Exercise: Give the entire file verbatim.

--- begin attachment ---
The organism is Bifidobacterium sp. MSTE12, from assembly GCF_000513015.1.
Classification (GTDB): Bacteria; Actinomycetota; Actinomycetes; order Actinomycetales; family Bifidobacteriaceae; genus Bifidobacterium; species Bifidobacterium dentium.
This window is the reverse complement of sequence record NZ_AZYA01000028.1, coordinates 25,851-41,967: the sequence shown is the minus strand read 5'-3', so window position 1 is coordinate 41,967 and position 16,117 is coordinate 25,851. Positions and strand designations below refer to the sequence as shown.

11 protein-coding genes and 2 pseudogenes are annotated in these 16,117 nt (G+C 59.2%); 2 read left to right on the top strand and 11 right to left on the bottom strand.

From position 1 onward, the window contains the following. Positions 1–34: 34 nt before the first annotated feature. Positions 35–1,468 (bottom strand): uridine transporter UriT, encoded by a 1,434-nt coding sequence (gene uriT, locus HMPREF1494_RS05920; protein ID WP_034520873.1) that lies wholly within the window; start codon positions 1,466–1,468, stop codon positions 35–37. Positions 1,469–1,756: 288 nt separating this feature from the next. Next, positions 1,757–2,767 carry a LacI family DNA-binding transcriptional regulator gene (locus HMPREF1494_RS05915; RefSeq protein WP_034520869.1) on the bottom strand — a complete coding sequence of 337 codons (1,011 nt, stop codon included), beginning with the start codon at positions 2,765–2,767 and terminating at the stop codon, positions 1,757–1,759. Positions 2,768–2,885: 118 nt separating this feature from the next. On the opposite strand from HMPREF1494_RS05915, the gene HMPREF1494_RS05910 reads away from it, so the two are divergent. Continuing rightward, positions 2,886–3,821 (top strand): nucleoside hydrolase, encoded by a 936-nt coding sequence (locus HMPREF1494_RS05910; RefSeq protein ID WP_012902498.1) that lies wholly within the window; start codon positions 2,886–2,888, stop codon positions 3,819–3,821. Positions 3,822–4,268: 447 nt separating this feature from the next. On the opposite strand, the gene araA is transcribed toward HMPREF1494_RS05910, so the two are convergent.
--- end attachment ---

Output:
The organism is Bifidobacterium sp. MSTE12, from assembly GCF_000513015.1.
Classification (GTDB): Bacteria; Actinomycetota; Actinomycetes; order Actinomycetales; family Bifidobacteriaceae; genus Bifidobacterium; species Bifidobacterium dentium.
This window is the reverse complement of sequence record NZ_AZYA01000028.1, coordinates 25,851-41,967: the sequence shown is the minus strand read 5'-3', so window position 1 is coordinate 41,967 and position 16,117 is coordinate 25,851. Positions and strand designations below refer to the sequence as shown.

11 protein-coding genes and 2 pseudogenes are annotated in these 16,117 nt (G+C 59.2%); 2 read left to right on the top strand and 11 right to left on the bottom strand.

From position 1 onward, the window contains the following. Positions 1–34: 34 nt before the first annotated feature. Positions 35–1,468 (bottom strand): uridine transporter UriT, encoded by a 1,434-nt coding sequence (gene uriT, locus HMPREF1494_RS05920; protein ID WP_034520873.1) that lies wholly within the window; start codon positions 1,466–1,468, stop codon positions 35–37. Positions 1,469–1,756: 288 nt separating this feature from the next. Next, positions 1,757–2,767 carry a LacI family DNA-binding transcriptional regulator gene (locus HMPREF1494_RS05915; RefSeq protein WP_034520869.1) on the bottom strand — a complete coding sequence of 337 codons (1,011 nt, stop codon included), beginning with the start codon at positions 2,765–2,767 and terminating at the stop codon, positions 1,757–1,759. Positions 2,768–2,885: 118 nt separating this feature from the next. On the opposite strand from HMPREF1494_RS05915, the gene HMPREF1494_RS05910 reads away from it, so the two are divergent. Continuing rightward, positions 2,886–3,821 (top strand): nucleoside hydrolase, encoded by a 936-nt coding sequence (locus HMPREF1494_RS05910; RefSeq protein ID WP_012902498.1) that lies wholly within the window; start codon positions 2,886–2,888, stop codon positions 3,819–3,821. Positions 3,822–4,268: 447 nt separating this feature from the next. On the opposite strand, the gene araA is transcribed toward HMPREF1494_RS05910, so the two are convergent.